SCENE II.-Milan.-Court of the Palace.


Pro. Already have I been false to Valentine,
And now I must be as unjust to Thurio.
Under the colour of commending him,
I have access my own love to prefer;
But Silvia is too fair, too true, too holy,
To be corrupted with my worthless gifts.
When I protest true loyalty to her,
She twits me with my falsehood to my friend;
When to her beauty I commend my vows,
She bids me think, how I have been forsworn
In breaking faith with Julia whom I lov'd:
And, notwithstanding all her sudden quips,
The least whereof would quell a lover's hope,
Yet, spaniel-like, the more she spurns my love,
The more it grows and fawneth on her still.
But here comes Thurio: now must we to her

And give some evening music to her ear.

Enter THURIO, and Musicians. Thu. How now, Sir Proteus? are you crept before us?

Pro. Ay, gentle Thurio; for you know, that love

Will creep in service where it cannot go.

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Pro. Sie, but I do; or else would be hence.
Thu. Whom? Silvia?

Pro. Ay, Silvia,-for your sake.
Thu. I thank you for your own.

Let's tune and do it lustily a while.

Now, gen

Enter HOST, at a distance; and JULIA in boy's clothes.

Host. Now, my young guest! methinks you're allycholy: I pray you, why is it?

Jul. Marry, mine host, because I cannot be


Host. Come, we'll have you merry: I'll bring you where you will hear music, and see the gentleman that you ask'd for.

Jul. But shall I hear him speak?
Host. Ay, that you shall.
Jul. That will be music.
Host. Hark! hark!

[Music plays.

Jul. Is he among these?
Host. Ay: but peace' let's hear 'em.

Who is Silvia? What is she,

That all our swains commend her?
Holy, fair, and wise is she;

The heavens such grace did lend her
That she might admired be.

Is she kind as she is fair?

For beauty lives with kindness:
Love doth to her eyes repair,

To help him of his blindness;
And, being help'd, inhabits there.
Then to Silvia let us sing,

That Silvia is excelling;
She excels each mortal thing,

Upon the dull earth dwelling · To her let us garlands bring. Host. How now? are you sadder than you were before? How do you, man? the music likes you not. Jul. You mistake; the musician likes me not.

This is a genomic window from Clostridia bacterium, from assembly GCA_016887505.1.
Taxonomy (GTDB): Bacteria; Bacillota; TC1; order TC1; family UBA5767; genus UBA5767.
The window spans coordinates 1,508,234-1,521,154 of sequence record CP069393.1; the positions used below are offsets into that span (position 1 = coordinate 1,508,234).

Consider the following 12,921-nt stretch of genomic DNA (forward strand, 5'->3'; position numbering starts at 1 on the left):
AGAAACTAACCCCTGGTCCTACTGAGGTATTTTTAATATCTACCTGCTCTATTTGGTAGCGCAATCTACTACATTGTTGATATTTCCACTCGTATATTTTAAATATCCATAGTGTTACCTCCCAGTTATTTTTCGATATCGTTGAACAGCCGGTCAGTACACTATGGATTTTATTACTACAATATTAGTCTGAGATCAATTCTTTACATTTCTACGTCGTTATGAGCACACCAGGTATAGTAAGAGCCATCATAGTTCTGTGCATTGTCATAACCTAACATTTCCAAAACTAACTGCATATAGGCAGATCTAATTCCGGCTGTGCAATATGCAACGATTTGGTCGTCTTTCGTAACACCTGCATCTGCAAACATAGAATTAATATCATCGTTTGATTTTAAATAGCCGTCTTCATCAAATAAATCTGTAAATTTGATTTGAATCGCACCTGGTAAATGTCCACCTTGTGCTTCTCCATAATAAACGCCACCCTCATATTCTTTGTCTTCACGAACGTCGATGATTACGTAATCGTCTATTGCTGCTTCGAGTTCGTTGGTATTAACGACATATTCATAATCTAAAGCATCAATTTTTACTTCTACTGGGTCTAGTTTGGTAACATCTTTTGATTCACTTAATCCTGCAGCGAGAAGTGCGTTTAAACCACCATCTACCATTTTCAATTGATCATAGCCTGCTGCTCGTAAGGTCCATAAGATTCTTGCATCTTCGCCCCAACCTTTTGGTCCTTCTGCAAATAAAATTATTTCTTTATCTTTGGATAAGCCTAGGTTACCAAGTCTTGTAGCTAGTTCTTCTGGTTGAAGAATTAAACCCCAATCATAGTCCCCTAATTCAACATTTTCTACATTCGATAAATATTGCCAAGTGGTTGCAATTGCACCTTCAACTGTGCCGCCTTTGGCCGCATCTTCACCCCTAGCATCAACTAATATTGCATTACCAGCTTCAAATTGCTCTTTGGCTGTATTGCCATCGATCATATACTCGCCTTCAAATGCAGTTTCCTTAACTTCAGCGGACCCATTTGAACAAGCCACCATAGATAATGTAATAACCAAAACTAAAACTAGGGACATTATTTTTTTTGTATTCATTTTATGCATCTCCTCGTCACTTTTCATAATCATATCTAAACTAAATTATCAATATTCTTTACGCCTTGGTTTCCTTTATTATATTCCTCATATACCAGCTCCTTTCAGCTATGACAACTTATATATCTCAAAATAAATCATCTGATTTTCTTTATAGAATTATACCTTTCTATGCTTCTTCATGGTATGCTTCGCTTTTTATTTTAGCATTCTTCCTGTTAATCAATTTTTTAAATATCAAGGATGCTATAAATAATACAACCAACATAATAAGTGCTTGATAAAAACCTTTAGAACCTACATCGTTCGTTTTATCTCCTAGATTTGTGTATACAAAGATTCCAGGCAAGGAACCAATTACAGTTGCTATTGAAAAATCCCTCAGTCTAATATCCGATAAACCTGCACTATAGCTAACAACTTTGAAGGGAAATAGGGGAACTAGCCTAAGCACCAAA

Host. Why, my pretty youth?

Jul. He plays false, father.

Host. How? out of tune on the strings ? Jul. Not so; but yet so false that he grieves my very heart-strings.

Host. You have a quick ear.

Jul. Ay, I would I were deaf! it makes me have a slow heart.

Host. I perceive, you delight not in music.
Jul. Not a whit, when it jars so.

Host. Hark, what fine change is in the


Jul. Ay, that change is the spite.

Host. You would have them always play but one thing?

Jul. I would always have one play but one thing. But, host, doth this Sir Proteus, that we talk on, often resort unto this gentlewoman? Host. I tell you what Launce, his man, told me, he loved her out of all nick. Jul. Where is Launce?

Host. Gone to seek his dog; which, to-morrow, by his master's command, he must carry for a present to his lady.

Jul. Peace! stand aside! the company parts. Pro. Sir Thurio, fear not you! I will so


That you shall say, my cunning drift excels.
Thu. Where meet we?
Pro. At saint Gregory's well.
Thu, Farewell,

[Exeunt THURIO and Musicians. SILVIA appears above, at her window. Pro. Madam, good even to your ladyship.

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I thank you for your music, gentlemen: Who is that that spake ?

Pro. One, lady, if you knew his pure heart's

You'd quickly learn to know him by his voice.
Sil. Sir Proteus, as I take it.

Pro. Sir Proteus, gentle lady, and

Sil. What is your will?

Pro. That I may compass your's.

Sil. You have your wish; my will is this,


That presently you hie you home to bed.
Thou subtle, perjur'd, false, disloyal man!
Think'st thou, I am so shallow, so conceitless,
To be seduced by thy flattery,

Egl. Your servant, and your friend ;

One that attends your ladyship's command.
Sil. Sir Eglamour, a thousand times good.


Egl. As many, worthy lady, to yourself.
According to your ladyship's impose,

I am thus early come, to know what service
It is your pleasure to command me in.
Sil. O Eglamour, thou art a gentleman,
(Think not I flatter, for, I swear, I do not,)
even Valiant, wise, remorseful, + well accomplish'd.
Thou art not ignorant, what dear good will
I bear unto the banish'd Valentine;
Nor how my father would enforce me marry
Vain Thurio, who my very soul abhorr'd.
Thyself hast lov'd; and I have heard thee say,
No grief did ever come so near thy heart,
As when thy lady and thy true love died,
Upon whose grave thou vow'dst pure chastity.
Sir Eglamour, I would to Valentine,
To Mantua, where I hear he makes abode;
And, for the ways are dangerous to pass,
I do desire thy worthy company,
Upon whose faith and bonour I repose.
Urge not my father's auger, Eglamour,
But think upon my grief, a lady's grief;
And on the justice of my flying hence,
To keep me from a most unholy match,
Which heaven and fortune still reward with

That hast deceiv'd so many with thy vows?
Return, return, and make thy love amends.
For me,-by this pale queen of night I swear,
I am so far from granting thy request,
That I despise thee for thy wrongful suit;
And by and by intend to chide myself,
Even for this time I spend in talking to thee.
Pro. I grant, sweet love, that I did love a

But she is dead.

Jul. 'Twere false if I should speak it; For, I am sure, she is not buried.


Sil. Say, that she be; yet Valentine, thy friend,

Survives; to whom, thyself art witness,

I am betroth'd: And art thou not asham'd
To wrong him with thy importúnacy ?

Pro. I likewise hear, that Valentine is dead.
Sil. And so, suppose, am I; for in his grave
Assure thyself, my love is buried.

Pro. Sweet lady, let me rake it from the earth.

Sil. Go to thy lady's grave, and call her's
. thence:

Or, at the least, in ber's sepulchre thine.
Jul. He heard not that.